Happy Thursday, friends. Over the next couple weeks, I’m going to be sharing some quick thoughts on position groups in the upcoming NFL draft. Isn't it hard to believe the first round is only five weeks from tonight?
The other Broncos-centric sites aren’t running 75-part mock drafts anymore, as far as I know, so maybe our readers haven’t been as focused on stumping for this guy or that other one yet.
Today, I'm going to begin with QBs, and will employ what I hope is an easily digestable format, and use it for every group as I go. While the Broncos aren't likely to be drafting QBs, we want to keep you knowledgeable of the whole draft class. Also, I can see them being a team who could sell off the 28th pick to a team looking to get back into the first round for one of these guys. Check it out, on the other side of the jump.
Tyler Bray, Tennesee - And it’s not particularly close, either. The knock on Bray is that he’s not a great decision-maker, and that his overall mental makeup is questionable. If I were a team like Buffalo or Arizona, I’d strongly consider taking Bray early in the second round. You can’t teach somebody how to have his ability to spin the football, and I thought he showed some humility to serve as a throwing QB at the combine, even as somebody who was invited to participate in all QB drills.
Matt Scott, Arizona - Geno Smith and E.J. Manuel both ran slightly better 40 times in Indianapolis, but Scott is a better natural mover in the pocket, and runner with the ball. He kind of came out of nowhere, and only really played one year in a spread offense, or he’d be getting more buzz. There's some raw talent with Scott that could help him challenge to be a starter in the NFL.
Ryan Nassib, Syracuse - Nassib reminds me of Andy Dalton, and I think that despite his lack of elite physical skills, he’s the second-most likely QB in this draft class to be a starter early in his career. He’s a strong decision-maker, and he’s been coached by NFL coaches throughout his college career.
Geno Smith, West Virginia - Smith wasn’t as good in the second half of his senior year as he was in the first half, but he wasn’t as bad as people think. I think a lot of stink got on him that was attributable to WVU’s defense, and that isn’t fair. Smith isn’t the same caliber of prospect as Andrew Luck or Robert Griffin, but I think he’s comparable to Ryan Tannehill, who was more NFL ready than most thought. He legitimately should be a top-ten pick.
E.J. Manuel, Florida State - Manuel has all kinds of talent, from good feet, to good size, to a strong arm. Living in Talahassee, I saw him in person twice this season, and he can really look good sometimes. When the protection is there, and his receiver gets a step, he can lay a nice throw on the guy. There are other times, though, where he’s not that good of a player, and he costs his team. He just doesn’t get it done for some reason, and it seems like he’s just not a guy who makes the right plays in key moments. I think Manuel will be a top-40 pick, and that he has a high potential to disappoint the team that drafts him.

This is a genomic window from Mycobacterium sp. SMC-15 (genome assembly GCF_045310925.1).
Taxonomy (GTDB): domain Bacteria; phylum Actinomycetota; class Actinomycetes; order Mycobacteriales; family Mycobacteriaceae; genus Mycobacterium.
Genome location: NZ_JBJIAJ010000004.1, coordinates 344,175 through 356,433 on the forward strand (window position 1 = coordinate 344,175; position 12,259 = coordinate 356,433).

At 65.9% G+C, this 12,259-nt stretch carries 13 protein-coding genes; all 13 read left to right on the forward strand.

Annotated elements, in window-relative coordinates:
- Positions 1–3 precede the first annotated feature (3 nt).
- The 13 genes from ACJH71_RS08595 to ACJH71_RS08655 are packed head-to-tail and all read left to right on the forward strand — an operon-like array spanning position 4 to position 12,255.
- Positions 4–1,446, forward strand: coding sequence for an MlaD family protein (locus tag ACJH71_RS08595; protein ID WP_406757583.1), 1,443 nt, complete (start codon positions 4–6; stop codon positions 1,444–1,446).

Most Barkley-est Barkley
Matt Barkley, USC - I think that Barkley has a chance of being reasonably successful in the NFL, but only if he goes to the right situation. He needs a scheme that doesn’t ask him to drive the ball down the field very much, and that will afford him adequate protection. I saw Barkley in person when he was a freshman, and the Trojans played at Notre Dame. That day, he and Jimmy Clausen had an excellent QB duel. I don’t feel like Barkley got much better than he was late in his freshman season, over the rest of his USC career, and I tend to view him as a typical SoCal QB. By that, I mean he’s been coached so well as a teenager that he may already be at his peak before he gets to the NFL. You know, like Jimmy Clausen.
The Good QB with No Superlatives
Tyler Wilson, Arkansas - I think that Wilson is one of the three most likely competent starting QBs from this class, along with Smith and Nassib. He has an excellent feel for the pro-style passing game, and I’m sure a lot of that is attributable to playing under Bobby Petrino. Wilson is like a rich man’s Ryan Fitzpatrick, to me, and there’s some value in a guy like that.
Some Other Man’s Treasure
Mike Glennon, North Carolina State - I always want to like guys with big arms, but when I watch Glennon’s tape, I just see an inaccurate guy who makes bad cdecisions. If he were a good QB, NC State would have done much better in the weak ACC, and Tom O’Brien wouldn’t have gotten fired as the head coach.
If Only He Could Play Under Pressure...
Landry Jones, Oklahoma - Jones is really a prototypical NFL QB, from his size, to the way he throws the ball. When everything is working, and the Oklahoma talent is better than the opponent's, he can really shred a defense. He struggles against pressure to the point that I view him as nothing more than an NFL backup, though. I just don’t think it’s easy to fix this problem, as I was just telling my good friend Blaine Gabbert (who was much better against pressure in college than Jones was).
Draft Him to be a Solid Career Backup
Sean Renfree, Duke - Renfree is a little light on physical talent to be an NFL starter, but he’s the kind of guy that you want in your program as a primary backup. I think he’s a little bit reminiscent of Kirk Cousins in that way. (Notice that nobody is trying very hard to acquire Cousins from Washington this offseason –that’s because the dude is a backup.) Renfree comes from good coaching, in David Cutcliffe, and he looked like a good QB, despite being frequently overmatched by better teams, like the day I saw him play at Florida State.
My QB Rankings
- Geno Smith
- Ryan Nassib
- Tyler Wilson
- Tyler Bray
- Matt Scott
- Matt Barkley
- E.J. Manuel
- Landry Jones
- Mike Glennon
- Sean Renfree